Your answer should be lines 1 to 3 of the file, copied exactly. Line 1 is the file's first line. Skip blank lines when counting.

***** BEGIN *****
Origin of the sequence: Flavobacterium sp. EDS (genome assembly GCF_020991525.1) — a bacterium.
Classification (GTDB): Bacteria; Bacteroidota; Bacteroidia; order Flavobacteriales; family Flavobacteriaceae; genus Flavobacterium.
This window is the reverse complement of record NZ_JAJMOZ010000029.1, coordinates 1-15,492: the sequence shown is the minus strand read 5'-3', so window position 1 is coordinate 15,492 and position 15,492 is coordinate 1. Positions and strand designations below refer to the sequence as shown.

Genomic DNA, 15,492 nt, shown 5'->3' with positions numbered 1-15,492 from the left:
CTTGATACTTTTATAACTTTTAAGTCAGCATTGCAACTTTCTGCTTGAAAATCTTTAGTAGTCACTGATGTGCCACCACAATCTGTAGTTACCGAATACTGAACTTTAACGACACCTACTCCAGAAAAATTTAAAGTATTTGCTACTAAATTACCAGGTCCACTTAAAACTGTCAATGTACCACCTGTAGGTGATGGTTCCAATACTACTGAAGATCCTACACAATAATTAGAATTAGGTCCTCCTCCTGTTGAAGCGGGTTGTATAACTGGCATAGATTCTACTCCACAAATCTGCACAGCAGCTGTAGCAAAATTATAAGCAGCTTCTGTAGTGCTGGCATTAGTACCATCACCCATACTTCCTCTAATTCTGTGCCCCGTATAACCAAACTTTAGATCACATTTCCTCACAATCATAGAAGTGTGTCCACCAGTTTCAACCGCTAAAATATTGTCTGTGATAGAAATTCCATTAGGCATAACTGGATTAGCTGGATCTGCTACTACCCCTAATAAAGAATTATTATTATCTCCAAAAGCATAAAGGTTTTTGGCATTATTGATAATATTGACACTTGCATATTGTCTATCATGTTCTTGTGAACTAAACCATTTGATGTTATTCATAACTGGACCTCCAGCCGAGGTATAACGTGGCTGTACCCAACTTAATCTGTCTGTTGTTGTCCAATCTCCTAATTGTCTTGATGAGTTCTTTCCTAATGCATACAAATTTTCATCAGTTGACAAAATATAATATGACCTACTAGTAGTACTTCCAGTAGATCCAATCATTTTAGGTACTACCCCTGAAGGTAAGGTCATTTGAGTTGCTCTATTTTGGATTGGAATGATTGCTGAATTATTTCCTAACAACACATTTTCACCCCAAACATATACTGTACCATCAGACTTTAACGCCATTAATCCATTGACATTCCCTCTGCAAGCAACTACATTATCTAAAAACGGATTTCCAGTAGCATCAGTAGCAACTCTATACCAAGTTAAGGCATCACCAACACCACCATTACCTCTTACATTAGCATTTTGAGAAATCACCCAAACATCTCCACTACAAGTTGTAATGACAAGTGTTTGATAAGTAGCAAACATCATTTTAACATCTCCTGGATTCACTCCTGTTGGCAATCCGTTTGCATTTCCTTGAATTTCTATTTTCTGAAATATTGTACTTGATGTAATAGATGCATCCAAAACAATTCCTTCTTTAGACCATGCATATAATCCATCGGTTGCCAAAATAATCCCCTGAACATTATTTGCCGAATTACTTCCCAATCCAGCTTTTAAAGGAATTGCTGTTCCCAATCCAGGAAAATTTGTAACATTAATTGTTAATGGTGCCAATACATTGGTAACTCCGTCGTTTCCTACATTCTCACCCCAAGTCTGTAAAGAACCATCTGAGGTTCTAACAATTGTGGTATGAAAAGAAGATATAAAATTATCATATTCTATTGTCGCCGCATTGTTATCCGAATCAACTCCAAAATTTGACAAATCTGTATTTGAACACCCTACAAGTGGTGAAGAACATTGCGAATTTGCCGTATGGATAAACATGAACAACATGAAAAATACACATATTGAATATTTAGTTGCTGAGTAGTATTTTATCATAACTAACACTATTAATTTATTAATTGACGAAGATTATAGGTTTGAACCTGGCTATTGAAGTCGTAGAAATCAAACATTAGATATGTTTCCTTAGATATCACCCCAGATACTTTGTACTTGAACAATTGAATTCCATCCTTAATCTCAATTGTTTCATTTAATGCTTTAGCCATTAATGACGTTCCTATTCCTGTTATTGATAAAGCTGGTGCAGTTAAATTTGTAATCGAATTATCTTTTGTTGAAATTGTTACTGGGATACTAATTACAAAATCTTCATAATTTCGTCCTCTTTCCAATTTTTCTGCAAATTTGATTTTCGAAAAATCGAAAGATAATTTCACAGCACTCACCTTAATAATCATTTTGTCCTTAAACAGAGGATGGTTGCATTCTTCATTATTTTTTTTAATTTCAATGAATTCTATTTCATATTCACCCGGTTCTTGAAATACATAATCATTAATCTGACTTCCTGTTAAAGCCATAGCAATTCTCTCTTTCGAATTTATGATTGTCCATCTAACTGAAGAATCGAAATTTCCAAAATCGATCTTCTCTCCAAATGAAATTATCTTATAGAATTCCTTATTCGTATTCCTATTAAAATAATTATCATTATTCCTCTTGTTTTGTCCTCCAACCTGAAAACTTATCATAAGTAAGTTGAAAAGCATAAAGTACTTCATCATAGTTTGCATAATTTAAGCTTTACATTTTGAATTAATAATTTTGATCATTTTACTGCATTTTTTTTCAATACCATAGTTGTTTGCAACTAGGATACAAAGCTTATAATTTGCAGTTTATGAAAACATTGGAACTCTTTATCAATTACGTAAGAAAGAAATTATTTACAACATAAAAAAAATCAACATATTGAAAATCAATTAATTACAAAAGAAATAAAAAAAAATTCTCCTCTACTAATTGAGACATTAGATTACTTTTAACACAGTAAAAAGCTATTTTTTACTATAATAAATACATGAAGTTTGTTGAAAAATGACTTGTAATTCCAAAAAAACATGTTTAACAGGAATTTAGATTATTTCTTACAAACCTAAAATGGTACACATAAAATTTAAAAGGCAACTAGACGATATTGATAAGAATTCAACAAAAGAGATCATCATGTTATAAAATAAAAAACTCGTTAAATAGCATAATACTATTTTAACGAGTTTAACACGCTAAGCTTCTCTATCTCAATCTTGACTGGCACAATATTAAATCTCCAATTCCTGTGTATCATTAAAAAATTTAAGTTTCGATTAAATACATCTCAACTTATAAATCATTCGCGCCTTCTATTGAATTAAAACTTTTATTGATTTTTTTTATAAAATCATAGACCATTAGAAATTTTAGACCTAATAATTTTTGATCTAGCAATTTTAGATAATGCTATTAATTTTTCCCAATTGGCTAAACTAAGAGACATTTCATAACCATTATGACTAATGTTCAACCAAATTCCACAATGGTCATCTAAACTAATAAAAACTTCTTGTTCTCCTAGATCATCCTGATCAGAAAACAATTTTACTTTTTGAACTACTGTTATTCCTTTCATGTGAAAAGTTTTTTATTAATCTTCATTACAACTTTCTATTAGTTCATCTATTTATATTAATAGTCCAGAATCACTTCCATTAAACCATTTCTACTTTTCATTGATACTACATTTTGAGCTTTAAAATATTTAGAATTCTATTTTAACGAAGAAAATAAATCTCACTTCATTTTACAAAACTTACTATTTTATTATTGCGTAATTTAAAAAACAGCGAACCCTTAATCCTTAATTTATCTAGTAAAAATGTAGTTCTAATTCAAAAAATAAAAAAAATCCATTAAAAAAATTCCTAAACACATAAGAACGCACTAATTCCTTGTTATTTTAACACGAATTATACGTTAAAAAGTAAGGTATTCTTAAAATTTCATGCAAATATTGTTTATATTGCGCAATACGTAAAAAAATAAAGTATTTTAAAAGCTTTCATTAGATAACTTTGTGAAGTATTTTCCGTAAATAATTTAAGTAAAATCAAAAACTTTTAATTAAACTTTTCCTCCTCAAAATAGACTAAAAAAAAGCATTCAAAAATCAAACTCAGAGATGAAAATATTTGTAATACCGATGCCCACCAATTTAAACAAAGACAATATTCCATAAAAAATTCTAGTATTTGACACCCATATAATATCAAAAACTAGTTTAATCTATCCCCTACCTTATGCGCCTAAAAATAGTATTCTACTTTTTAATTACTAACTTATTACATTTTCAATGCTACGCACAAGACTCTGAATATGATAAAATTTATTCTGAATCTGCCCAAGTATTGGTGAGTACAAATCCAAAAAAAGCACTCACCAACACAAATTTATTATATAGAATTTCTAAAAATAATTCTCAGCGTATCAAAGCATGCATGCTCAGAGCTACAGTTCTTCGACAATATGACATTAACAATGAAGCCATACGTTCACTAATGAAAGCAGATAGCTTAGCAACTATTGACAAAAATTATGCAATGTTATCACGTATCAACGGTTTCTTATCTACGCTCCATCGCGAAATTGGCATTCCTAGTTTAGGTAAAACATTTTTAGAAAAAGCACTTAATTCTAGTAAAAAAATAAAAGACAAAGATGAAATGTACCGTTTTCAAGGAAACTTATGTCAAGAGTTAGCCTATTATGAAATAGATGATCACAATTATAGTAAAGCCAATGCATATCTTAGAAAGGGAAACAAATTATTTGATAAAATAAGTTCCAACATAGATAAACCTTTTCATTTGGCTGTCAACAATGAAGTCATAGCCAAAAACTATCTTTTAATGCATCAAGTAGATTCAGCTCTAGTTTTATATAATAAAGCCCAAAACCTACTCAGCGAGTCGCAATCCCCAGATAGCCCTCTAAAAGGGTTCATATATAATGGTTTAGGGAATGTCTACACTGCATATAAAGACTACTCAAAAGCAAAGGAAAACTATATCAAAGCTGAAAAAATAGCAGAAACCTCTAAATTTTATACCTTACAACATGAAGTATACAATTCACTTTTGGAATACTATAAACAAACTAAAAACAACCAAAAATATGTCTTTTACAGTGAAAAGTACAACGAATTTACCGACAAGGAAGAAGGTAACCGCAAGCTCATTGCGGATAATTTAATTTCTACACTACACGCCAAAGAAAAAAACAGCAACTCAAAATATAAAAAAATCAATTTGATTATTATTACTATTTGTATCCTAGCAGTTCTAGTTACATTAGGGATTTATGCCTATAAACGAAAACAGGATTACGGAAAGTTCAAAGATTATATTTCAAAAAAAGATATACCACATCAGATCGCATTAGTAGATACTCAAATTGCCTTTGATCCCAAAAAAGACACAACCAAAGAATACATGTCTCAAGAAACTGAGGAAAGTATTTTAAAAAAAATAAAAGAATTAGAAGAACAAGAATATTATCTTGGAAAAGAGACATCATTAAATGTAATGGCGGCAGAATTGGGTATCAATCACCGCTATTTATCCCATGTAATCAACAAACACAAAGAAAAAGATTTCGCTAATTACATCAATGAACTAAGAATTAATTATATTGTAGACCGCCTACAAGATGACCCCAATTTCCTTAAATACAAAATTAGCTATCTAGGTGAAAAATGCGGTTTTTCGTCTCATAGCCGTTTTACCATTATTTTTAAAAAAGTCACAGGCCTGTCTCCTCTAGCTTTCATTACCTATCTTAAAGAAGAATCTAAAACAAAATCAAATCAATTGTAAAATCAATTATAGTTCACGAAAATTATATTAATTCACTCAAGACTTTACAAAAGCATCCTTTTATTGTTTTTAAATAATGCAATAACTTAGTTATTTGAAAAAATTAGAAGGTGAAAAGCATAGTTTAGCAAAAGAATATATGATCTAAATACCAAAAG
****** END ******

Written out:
Origin of the sequence: Flavobacterium sp. EDS (genome assembly GCF_020991525.1) — a bacterium.
Classification (GTDB): Bacteria; Bacteroidota; Bacteroidia; order Flavobacteriales; family Flavobacteriaceae; genus Flavobacterium.
This window is the reverse complement of record NZ_JAJMOZ010000029.1, coordinates 1-15,492: the sequence shown is the minus strand read 5'-3', so window position 1 is coordinate 15,492 and position 15,492 is coordinate 1. Positions and strand designations below refer to the sequence as shown.